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Growing Global Start-ups in Malaysia

>Highlights>Growing Global Start-ups in Malaysia

Growing Global Start-ups in Malaysia

The global start-up economy is immense, amounting to USD3 trillion in terms of value, a figure equivalent to the GDP of a G7 economy. According to Startup Genome[1], seven out of the top 10 largest companies in the world are in technology. There is no doubt that the inexorable pace of the economy is heavily reliant on digital and technological advancement, and this has been further accelerated by the pandemic. Hence, for a sustainable, resilient recovery to take place, the development of a tech enabled start-up ecosystem is vital.


Malaysia has the advantage to be a hub for global start-ups. In fact, Startup Genome has acknowledged the country’s potential by citing Kuala Lumpur (KL) as an attractive destination for start-ups in its Global Startup Ecosystem Report 2020.


The city was ranked 11th among over 250 other emerging ecosystems, due to its relatively low costs and robust government support. Recently, Southeast Asian used car marketplace Carsome Group has become Malaysia’s first technology unicorn as part of a share-swap deal that will see the startup take a stake in iCar Asia Ltd.


Among the nation’s digitalisation efforts, including the development of a start-up ecosystem, is the recently launched Malaysian Digital Economy Blueprint (2021-2030). The target is to attract 5,000 start-ups by 2030, and to pave the way, MIDA and MDEC have collaborated to establish the Digital Investment Office (DIO) to facilitate digital investments as well as attract start-ups and potential unicorns.


Learning from the Silicon Valley– which was just orchards and military bases in the early days to becoming today’s gold standard tech hub, Malaysia is continuously undertaking aggressive efforts to elevate the start-up ecosystem in the country. The focus is on nurturing a robust ecosystem which include a deep human resources pool, top-notch research universities, vibrant business infrastructure and a strong culture of accepting failures as positive experiences. In achieving this feat, academia and industry players are urged to jointly contribute in enhancing other enablers such as talent and innovation, market environment and availability of funding and facilitation.


Malaysia has long realised the importance to generate more home-grown talent to fuel growth in the tech sector and provide platforms to attract global tech talent to grow together. While an emphasis on Science, Technology, Engineering and Mathematics (STEM) has been embedded in the Malaysia Education Blueprint (2013-2025), the triple helix model of innovation could be further strengthened. This includes greater collaboration in areas such as closer alignment between workforce development programmes and tech sector needs, as well as providing greater access to coding and computing education in schools and higher learning institutions. Our public universities such as UTM and USM are already leading the initiatives that include spinning off tech start-ups and driving local tech consumption instead of dependence on imported technologies.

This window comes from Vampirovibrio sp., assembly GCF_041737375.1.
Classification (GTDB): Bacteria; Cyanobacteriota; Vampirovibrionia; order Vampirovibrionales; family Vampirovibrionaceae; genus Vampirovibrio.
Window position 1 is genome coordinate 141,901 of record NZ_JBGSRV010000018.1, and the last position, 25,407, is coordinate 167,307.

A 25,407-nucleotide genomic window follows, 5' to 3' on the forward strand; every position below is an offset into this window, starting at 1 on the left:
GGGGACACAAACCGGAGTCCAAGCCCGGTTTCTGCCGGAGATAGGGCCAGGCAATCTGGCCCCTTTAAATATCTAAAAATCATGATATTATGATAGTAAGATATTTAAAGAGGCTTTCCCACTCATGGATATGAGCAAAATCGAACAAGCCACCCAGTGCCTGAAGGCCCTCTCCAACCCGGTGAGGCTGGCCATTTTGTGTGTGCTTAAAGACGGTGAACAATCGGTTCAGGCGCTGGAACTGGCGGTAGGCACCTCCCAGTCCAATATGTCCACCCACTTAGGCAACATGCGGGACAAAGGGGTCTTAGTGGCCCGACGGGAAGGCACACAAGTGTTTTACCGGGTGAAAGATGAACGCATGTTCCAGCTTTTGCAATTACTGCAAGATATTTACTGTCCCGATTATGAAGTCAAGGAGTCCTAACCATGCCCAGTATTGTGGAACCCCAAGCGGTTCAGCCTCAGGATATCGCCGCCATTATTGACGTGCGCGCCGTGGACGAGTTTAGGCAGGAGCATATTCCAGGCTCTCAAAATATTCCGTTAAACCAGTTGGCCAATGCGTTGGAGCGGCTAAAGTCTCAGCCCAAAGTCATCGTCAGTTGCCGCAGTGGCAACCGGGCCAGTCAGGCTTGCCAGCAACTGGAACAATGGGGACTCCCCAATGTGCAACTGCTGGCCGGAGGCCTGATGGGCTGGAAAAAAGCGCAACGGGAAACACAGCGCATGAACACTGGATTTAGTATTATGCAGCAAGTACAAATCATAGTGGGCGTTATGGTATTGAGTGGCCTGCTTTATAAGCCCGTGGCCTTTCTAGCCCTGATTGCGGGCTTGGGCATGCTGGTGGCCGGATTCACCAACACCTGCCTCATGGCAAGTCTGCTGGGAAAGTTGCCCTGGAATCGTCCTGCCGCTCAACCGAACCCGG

[1] Startup Genome is a research and policy advisory organisation, based in the US that focuses on start-up ecosystems.


As Malaysia is very much a part of the global supply chain, the country is well-positioned to serve as a testbed and provide access to various marketplaces. Industry players are encouraged to leverage on this by considering potential collaborations with start-ups from a new business collaboration model perspective, instead of focussing on dollars-and-cents alone. Large local manufacturers in the Electronic Manufacturing Services (EMS) and Electrical & Electronics (E&E) sectors are setting a good precedent. There is a growing trend of these companies grooming start-ups towards a win-win situation. For example, our local companies such as KOne Technology Berhad and Aemulus Corporation Sdn. Bhd. have developed programmes known as KiasuLab and Leap-OPad respectively to nurture local start-ups in the country. Given that larger companies have more resources, start-ups could tap into the available facilities to save cost and be more focused on turning their concepts, innovation or ideas into viable products.


Moving forward, the democratisation of tech ecosystems have seen the rise of Asia-Pacific as the home to some of the world’s leading tech hubs. Startup Genome stated that the region now plays host to 30% of the world’s top ecosystems, compared with 20% in 2012. As one of the leading emerging start-up ecosystems, Malaysia is capitalising on this trend where all stakeholders – the government, academia and industry players work hand in hand to build upon the current strengths and bring it up to the next level. The region’s start-up scene is heating up and burgeoning opportunities are becoming evident. There is no time like the present to explore Malaysia as an ideal location for global start-ups to grow and find success in the region.

Source: MIDA e-Newsletter July 2021